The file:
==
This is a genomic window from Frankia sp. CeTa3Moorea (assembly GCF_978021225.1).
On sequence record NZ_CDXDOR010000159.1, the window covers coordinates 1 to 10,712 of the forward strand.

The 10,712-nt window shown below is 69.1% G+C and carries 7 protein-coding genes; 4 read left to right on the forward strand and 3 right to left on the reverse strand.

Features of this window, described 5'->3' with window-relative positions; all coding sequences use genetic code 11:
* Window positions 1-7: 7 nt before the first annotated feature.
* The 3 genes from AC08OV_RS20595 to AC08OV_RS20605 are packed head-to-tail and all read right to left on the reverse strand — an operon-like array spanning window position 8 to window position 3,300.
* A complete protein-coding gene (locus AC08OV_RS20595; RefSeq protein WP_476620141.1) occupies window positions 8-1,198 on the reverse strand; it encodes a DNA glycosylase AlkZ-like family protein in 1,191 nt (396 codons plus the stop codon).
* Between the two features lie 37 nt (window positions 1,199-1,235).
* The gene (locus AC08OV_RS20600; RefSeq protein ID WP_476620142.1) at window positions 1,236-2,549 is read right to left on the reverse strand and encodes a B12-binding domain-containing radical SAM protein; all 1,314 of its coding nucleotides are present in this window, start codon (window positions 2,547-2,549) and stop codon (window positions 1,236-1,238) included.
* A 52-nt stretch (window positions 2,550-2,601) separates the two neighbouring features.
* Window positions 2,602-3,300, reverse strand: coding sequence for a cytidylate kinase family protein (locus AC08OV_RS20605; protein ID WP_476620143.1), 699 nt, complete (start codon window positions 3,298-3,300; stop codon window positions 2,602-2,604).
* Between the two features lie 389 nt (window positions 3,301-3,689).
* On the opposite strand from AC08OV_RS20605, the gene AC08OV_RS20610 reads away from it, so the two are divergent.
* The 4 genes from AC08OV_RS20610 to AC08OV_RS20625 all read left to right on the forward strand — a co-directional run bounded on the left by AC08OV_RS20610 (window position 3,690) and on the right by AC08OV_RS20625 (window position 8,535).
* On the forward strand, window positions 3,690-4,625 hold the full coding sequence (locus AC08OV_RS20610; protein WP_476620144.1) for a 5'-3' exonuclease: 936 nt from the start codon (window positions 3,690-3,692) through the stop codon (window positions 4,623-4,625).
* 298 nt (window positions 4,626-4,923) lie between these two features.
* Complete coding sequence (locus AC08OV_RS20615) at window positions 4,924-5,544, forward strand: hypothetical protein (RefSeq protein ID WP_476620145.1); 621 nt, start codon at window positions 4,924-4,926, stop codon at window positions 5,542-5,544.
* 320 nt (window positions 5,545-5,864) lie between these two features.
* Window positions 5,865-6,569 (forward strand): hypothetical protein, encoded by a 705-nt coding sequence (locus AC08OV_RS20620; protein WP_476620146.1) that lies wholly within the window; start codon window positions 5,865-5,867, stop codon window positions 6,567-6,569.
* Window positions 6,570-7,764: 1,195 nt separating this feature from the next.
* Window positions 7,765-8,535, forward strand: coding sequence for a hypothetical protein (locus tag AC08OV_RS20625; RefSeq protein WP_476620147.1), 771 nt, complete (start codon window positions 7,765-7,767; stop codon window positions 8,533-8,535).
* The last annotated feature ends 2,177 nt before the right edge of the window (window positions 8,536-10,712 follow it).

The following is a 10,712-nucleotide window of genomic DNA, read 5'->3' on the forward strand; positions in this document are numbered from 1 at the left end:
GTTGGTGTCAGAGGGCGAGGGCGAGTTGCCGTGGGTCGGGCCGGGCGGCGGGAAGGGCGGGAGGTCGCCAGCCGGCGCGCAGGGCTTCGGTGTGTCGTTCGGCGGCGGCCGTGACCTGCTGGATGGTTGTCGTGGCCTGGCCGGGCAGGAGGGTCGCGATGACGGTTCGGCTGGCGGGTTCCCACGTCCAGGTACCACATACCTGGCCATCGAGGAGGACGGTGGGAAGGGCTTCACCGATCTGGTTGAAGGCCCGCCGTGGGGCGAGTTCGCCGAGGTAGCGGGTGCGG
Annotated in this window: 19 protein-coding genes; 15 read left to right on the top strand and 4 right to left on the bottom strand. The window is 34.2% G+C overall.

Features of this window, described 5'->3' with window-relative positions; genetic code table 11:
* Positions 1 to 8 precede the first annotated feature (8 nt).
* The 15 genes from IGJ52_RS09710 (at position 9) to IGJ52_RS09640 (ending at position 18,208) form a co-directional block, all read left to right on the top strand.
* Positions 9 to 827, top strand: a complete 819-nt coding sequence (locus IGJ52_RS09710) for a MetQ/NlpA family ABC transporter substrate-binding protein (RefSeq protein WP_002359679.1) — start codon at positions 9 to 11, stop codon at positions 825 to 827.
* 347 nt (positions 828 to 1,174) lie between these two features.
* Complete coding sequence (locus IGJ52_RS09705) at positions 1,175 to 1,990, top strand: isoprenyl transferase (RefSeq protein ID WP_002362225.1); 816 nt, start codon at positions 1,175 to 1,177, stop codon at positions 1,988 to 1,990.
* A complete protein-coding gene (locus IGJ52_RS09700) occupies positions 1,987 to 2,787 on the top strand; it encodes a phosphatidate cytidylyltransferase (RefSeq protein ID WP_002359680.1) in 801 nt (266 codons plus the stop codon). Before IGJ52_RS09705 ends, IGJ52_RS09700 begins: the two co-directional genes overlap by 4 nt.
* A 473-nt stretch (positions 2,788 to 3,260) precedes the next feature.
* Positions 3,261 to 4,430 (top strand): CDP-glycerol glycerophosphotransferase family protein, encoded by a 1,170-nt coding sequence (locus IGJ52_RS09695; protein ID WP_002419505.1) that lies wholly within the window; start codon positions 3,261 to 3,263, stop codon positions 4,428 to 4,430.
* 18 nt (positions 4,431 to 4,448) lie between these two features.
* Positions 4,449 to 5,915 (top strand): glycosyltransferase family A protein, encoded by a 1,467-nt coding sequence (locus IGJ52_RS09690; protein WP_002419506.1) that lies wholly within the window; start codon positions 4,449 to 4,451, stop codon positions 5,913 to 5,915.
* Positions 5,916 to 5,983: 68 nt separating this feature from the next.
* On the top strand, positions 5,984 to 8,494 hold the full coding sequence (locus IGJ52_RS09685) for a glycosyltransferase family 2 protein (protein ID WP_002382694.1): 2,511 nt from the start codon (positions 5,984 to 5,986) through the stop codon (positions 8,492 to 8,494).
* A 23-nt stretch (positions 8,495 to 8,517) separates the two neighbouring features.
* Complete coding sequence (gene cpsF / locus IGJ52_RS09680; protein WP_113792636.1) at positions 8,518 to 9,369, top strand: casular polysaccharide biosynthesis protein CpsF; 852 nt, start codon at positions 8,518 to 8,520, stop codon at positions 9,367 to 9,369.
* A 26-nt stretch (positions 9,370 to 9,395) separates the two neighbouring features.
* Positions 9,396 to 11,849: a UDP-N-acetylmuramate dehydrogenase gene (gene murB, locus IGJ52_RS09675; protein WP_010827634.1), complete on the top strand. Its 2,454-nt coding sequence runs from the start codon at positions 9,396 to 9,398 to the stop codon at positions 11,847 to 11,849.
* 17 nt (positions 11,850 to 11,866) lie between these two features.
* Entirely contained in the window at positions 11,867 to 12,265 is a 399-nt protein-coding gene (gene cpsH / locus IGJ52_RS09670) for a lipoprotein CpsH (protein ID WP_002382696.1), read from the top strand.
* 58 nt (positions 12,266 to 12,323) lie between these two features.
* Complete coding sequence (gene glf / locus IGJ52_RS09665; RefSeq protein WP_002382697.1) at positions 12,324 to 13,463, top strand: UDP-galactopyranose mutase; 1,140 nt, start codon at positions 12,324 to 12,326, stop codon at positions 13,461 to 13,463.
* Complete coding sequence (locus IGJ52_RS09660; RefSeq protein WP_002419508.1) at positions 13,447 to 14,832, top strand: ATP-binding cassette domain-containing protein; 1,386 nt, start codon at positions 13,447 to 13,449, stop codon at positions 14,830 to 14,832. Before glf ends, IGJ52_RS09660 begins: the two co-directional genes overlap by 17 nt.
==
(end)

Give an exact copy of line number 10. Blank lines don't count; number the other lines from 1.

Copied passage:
* A 52-nt stretch (window positions 2,550-2,601) separates the two neighbouring features.